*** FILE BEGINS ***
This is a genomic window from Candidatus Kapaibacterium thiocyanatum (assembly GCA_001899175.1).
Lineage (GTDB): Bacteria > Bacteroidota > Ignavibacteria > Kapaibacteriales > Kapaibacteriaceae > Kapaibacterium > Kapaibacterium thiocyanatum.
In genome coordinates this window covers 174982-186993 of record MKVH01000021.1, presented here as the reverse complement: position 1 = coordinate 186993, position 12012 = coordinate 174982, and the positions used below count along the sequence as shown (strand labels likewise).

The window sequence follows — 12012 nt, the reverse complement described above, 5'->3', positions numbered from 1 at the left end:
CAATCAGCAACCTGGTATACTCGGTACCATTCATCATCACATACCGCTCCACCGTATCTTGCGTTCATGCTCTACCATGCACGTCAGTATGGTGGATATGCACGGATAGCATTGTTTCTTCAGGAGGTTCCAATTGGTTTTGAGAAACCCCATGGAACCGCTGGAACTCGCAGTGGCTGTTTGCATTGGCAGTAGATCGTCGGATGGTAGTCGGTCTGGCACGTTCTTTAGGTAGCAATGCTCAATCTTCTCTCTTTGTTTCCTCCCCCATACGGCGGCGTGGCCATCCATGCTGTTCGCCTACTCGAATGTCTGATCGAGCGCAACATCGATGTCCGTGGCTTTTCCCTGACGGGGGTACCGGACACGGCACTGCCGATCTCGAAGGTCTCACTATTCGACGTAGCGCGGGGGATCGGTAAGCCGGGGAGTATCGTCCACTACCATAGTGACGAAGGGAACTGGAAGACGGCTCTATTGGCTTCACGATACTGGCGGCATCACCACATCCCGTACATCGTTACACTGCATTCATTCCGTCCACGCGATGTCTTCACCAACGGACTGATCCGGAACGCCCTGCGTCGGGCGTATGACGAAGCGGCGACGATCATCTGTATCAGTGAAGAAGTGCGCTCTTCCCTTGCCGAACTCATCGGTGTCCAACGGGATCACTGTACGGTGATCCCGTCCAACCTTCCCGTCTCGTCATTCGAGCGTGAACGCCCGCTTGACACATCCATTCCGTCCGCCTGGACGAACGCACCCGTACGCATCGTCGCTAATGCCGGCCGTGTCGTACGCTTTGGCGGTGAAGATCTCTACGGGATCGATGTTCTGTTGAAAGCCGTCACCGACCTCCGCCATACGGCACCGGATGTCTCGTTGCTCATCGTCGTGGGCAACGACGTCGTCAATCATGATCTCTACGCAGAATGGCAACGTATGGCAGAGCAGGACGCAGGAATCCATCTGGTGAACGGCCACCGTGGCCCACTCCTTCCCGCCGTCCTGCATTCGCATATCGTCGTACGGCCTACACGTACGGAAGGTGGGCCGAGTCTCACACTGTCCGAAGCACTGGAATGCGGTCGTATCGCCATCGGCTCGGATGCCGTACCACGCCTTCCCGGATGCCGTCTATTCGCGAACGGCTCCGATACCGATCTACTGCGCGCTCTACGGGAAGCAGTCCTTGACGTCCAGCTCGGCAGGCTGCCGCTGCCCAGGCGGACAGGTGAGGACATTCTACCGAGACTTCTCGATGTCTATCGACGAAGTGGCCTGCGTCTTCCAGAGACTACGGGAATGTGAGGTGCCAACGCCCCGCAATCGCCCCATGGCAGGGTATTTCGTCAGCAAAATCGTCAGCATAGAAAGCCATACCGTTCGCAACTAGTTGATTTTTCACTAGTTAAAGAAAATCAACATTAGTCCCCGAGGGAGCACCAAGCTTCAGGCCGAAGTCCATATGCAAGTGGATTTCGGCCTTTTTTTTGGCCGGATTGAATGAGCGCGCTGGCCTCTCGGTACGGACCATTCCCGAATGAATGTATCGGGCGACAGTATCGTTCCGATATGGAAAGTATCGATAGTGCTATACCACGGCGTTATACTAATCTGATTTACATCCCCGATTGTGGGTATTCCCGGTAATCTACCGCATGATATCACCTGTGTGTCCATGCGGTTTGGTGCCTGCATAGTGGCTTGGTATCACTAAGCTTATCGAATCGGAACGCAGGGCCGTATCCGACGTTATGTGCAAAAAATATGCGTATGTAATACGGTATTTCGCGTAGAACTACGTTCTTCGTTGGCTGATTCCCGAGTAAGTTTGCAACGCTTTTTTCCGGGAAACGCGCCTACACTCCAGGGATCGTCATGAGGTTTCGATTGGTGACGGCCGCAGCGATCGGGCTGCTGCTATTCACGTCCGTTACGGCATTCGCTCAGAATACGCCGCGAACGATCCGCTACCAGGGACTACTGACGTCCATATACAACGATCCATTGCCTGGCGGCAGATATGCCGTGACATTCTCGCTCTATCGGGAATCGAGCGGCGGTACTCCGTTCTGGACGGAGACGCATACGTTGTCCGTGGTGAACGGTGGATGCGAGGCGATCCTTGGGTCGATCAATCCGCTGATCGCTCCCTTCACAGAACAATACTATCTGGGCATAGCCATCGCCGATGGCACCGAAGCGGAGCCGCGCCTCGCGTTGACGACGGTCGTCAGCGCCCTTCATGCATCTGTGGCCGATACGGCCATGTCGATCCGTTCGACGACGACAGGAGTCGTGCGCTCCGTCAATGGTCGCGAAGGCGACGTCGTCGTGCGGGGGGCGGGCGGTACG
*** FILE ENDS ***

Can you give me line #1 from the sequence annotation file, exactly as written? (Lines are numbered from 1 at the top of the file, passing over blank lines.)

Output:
This is a genomic window from Candidatus Kapaibacterium thiocyanatum (assembly GCA_001899175.1).